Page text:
CAIRO - Muslim leaders have blamed America's war on terror and failure to end the decades-long Israeli occupation of the Palestinian lands for driving youth in the Muslim world to radicalism.
The United States, the rest of the Western world, and our neighbors tried to impose radicalism on our resistance against the Soviet Union, Afghan President Hamid Karzai told the 10th US-Islamic World Forum in Doha cited by The Daily Beast.
The more radical we looked and talked, the more we were called mujahedin. The consequence of that was a massive effort toward uprooting traditional Afghan values and culture and tolerance.
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The West-backed leader opined that the US policy has driven many Afghans to radicalism, resulting in the 9/11 attacks.
When the mujahedin succeeded, the next day â¦ the US and Europe closed their embassies and left and we were left to the wishes of our neighbors and those around us, Karzai said.
That brought us to the tragedy of September 11 and the destruction of the twin towers and the attack on America, and thus the return of the U.S. and NATO to Afghanistan.
He said Washington's war-on-terror added insult into injury, pushing more people to radicalism.
The argument is that definitely the Muslim world has seen more radicalism, from Pakistan and Afghanistan all the way today to Mali and Nigeria, he said.
Is this the unintended consequence of the war on terror, as some would argue, or was this intended by the United States and the West, as some others would argue?
In my view, the West, as led by the United States, needs to explain itself to the Muslim world, he said. Is the war on terror really against terrorism? If it is, and if it has caused more radicalism in the Muslim world, especially the youth, then something has gone wrong.
Organized by Brookings Institution and the Qatari government, the three-day forum opened in Doha on Sunday, June 9.
Themed A Decade of Dialogue, the forum focuses on the conflicts in Afghanistan and Syria, political change in Pakistan and a number of Arab nations, as well as the need for greater economic opportunity within the world's emerging democracies.
It hosts leaders from the US and over 30 Muslim-majority countries, including Egypt, Tunisia, Jordan, Lebanon, Saudi Arabia, Afghanistan, Pakistan, Indonesia, Nigeria, and Sudan as well as the Organization of Islamic Cooperation (OIC).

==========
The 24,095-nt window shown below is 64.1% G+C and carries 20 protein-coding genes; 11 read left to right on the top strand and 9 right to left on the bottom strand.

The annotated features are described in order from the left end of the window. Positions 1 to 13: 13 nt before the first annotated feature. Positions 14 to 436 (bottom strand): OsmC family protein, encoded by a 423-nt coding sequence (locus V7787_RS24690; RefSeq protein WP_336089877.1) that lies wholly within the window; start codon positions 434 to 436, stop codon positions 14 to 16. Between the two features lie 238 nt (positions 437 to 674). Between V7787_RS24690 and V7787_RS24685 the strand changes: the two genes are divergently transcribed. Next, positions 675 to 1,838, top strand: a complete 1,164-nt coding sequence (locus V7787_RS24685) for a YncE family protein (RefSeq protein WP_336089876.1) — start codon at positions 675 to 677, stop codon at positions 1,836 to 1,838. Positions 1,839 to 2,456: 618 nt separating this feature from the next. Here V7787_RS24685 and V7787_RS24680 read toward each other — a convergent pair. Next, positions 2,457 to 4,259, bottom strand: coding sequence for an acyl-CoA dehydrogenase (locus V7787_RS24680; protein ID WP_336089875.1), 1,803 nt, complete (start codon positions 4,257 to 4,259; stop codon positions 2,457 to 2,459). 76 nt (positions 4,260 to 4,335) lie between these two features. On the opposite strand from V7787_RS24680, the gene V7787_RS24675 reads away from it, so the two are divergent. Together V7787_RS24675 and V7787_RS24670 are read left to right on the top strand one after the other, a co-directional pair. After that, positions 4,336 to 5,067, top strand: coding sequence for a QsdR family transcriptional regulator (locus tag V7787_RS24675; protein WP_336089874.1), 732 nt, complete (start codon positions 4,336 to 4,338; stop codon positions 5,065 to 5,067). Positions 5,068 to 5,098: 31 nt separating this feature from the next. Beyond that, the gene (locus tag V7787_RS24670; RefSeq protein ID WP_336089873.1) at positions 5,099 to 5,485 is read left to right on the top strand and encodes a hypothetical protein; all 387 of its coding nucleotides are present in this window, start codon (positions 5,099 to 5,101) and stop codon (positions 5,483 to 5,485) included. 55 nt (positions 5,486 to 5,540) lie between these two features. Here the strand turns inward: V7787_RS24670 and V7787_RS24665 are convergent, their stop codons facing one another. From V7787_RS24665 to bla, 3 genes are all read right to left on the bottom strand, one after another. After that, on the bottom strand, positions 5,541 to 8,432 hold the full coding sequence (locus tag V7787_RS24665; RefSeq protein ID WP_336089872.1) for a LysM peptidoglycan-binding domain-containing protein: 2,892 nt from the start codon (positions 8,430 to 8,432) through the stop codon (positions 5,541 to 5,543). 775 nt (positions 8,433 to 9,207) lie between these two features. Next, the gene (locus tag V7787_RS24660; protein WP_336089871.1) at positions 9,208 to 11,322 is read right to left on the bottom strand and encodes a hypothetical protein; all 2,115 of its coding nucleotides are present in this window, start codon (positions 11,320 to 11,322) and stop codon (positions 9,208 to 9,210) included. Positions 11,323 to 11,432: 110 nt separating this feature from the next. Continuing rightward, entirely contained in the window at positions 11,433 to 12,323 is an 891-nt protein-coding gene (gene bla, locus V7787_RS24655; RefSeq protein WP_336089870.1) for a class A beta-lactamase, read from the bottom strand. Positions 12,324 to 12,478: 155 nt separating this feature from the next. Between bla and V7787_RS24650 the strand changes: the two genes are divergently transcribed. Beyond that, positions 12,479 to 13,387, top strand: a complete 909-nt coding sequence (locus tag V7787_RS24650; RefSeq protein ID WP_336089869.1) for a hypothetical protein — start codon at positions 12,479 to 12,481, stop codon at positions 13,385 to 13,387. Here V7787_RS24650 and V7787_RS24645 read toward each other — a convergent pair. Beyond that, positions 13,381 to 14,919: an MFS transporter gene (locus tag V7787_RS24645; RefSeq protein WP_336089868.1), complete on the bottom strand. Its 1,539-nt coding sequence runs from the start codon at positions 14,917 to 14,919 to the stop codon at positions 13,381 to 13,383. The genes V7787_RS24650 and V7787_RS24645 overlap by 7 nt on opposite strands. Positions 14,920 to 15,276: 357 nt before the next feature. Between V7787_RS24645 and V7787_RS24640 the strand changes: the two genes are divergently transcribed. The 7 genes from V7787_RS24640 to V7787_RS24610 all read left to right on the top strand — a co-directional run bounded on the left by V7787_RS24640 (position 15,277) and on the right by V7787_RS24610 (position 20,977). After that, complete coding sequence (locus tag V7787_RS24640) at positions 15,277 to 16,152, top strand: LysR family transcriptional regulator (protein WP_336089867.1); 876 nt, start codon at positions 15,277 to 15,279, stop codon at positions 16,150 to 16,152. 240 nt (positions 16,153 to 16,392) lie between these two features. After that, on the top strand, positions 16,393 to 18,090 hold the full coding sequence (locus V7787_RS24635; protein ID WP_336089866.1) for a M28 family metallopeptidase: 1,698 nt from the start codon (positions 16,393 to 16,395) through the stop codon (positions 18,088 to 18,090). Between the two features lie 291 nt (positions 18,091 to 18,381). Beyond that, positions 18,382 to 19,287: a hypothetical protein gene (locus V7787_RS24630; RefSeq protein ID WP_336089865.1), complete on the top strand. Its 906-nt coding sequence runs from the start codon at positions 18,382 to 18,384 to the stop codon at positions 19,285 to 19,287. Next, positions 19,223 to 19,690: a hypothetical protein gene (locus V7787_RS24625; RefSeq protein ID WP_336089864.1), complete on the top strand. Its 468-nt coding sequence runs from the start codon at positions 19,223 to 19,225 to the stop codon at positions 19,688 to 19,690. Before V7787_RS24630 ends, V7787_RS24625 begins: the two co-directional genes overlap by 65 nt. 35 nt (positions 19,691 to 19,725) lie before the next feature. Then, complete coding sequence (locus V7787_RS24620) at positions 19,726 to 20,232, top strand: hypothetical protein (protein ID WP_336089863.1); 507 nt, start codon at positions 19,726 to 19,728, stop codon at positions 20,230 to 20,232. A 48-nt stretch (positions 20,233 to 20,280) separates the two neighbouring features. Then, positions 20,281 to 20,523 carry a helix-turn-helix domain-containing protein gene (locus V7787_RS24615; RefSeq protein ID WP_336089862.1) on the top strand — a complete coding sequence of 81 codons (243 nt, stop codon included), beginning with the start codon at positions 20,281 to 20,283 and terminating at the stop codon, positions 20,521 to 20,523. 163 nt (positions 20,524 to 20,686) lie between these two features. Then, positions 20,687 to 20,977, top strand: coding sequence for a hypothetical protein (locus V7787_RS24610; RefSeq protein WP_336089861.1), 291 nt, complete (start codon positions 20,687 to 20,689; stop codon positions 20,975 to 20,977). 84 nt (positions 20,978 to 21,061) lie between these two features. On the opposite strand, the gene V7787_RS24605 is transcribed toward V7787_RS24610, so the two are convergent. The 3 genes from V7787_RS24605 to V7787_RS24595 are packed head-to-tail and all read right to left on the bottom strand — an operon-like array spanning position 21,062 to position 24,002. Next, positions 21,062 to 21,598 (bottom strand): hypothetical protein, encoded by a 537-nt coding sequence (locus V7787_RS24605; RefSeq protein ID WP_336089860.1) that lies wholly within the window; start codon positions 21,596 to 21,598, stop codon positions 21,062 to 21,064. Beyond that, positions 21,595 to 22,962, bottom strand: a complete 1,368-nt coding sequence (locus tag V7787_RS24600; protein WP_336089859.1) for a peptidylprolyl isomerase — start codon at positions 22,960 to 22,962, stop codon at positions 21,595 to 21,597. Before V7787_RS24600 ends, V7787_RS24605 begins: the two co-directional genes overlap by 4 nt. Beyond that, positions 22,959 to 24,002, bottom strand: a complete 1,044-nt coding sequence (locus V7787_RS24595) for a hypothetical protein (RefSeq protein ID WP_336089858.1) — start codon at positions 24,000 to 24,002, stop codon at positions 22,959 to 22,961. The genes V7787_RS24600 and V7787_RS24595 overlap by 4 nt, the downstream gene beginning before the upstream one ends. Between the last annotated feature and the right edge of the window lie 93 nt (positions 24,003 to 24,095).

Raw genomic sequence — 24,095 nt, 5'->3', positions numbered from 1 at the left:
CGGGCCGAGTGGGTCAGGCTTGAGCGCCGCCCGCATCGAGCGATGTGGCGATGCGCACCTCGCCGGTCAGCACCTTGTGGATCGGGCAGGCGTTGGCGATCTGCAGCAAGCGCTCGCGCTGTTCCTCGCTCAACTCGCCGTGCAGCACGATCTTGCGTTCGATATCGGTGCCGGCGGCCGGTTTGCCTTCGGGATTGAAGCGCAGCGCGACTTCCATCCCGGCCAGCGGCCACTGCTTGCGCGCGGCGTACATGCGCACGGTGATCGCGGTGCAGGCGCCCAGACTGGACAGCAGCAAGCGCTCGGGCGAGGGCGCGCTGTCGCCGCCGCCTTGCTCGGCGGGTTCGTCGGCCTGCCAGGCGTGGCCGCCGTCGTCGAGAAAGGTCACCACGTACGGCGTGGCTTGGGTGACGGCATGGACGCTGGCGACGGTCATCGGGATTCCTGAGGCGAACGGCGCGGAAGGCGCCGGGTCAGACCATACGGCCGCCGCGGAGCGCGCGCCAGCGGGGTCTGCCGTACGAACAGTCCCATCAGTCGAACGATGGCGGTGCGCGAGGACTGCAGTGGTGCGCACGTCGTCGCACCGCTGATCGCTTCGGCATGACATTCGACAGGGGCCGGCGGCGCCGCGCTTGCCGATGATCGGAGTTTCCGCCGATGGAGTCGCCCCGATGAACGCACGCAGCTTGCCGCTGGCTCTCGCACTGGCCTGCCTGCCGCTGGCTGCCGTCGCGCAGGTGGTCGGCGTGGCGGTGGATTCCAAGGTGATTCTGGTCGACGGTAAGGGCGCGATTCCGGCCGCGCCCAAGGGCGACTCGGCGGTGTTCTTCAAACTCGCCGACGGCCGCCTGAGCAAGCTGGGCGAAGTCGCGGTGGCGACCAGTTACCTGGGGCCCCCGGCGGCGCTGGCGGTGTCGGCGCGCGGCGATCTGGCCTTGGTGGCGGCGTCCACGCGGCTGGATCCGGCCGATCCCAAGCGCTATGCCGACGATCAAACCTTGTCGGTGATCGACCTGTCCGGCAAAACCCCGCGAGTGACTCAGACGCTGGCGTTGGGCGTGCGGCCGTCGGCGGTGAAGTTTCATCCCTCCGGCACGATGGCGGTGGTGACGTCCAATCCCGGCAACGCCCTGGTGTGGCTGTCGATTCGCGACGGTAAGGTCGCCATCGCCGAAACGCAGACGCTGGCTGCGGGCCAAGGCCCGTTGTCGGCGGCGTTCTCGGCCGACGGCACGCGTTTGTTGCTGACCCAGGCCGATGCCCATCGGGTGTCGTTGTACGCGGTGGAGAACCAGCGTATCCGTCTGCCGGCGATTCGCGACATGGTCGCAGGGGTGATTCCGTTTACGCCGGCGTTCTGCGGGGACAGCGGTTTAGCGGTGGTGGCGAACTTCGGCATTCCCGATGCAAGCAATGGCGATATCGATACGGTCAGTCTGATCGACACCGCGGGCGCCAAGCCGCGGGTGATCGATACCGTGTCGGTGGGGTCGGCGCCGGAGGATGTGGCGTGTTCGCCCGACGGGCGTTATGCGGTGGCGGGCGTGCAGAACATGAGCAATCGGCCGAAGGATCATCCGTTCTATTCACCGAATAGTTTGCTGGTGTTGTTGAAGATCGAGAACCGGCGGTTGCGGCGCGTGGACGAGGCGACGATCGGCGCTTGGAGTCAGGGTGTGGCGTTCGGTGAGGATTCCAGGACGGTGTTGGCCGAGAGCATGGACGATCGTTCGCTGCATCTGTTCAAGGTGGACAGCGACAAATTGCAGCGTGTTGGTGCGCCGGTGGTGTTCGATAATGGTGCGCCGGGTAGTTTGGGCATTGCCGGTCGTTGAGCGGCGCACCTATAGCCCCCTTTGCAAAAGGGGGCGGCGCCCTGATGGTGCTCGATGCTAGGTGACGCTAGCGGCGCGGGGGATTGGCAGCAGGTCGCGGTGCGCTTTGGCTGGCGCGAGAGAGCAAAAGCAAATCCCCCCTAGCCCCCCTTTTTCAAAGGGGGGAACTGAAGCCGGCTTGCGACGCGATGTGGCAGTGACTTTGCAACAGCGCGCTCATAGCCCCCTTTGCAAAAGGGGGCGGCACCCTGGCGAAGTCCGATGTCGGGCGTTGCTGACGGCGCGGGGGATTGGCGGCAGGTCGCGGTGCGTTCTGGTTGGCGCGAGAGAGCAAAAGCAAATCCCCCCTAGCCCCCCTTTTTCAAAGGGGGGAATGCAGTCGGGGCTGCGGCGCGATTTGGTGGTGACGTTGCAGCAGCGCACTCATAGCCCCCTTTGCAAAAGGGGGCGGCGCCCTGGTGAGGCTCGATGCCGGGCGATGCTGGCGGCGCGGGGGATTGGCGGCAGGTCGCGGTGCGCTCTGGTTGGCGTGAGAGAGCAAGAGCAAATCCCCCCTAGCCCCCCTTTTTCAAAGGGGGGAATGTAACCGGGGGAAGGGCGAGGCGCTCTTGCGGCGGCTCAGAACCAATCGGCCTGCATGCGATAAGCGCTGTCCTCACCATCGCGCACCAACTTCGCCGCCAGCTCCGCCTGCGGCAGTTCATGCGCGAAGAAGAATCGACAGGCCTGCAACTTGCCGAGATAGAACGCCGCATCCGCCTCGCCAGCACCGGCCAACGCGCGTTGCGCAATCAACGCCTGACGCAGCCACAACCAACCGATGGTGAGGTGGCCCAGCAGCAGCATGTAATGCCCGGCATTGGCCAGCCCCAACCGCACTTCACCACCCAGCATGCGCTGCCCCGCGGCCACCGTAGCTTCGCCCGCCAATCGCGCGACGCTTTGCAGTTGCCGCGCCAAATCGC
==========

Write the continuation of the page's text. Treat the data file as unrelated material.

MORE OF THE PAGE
Karzai cited the US failure to end the Israeli occupation of the Palestinian lands as among main factors behind radicalization.
If there is an increasing view among youth in the Muslim world that radicalism is actively promoted by the West, the question is why and for what purpose? he asked.
If this is not the intention of the West, then the West has to explain to the Muslim world if things have gone wrong and a corrective course must be taken, he said.
If we in the Muslim world are wrong about the intentions of the West, then it is for the Western world to explain to us their intentions and objectives.
Karzai criticized Washington for not being an objective broker in the Middle East peace process.
Has the US given an impression to the Muslims of impartiality on the issue of Israel-Palestine? No, he said.
A similar view was echoed by OIC Secretary General Ekmeleddin Ihsanoglu.
"For more than 60 years the Palestinian people's aspirations to realize their legitimate rights to freedom, sovereignty, and self-determination in their own independent state and in their own homeland have been unrealized.
US-sponsored peace talks collapsed in 2010 over Israel's refusal to halt settlement building in the occupied West Bank.
There are more than 164 Jewish settlements in the West Bank, eating up more than 40 percent of the occupied territory.The international community considers all settlements on the occupied land illegal.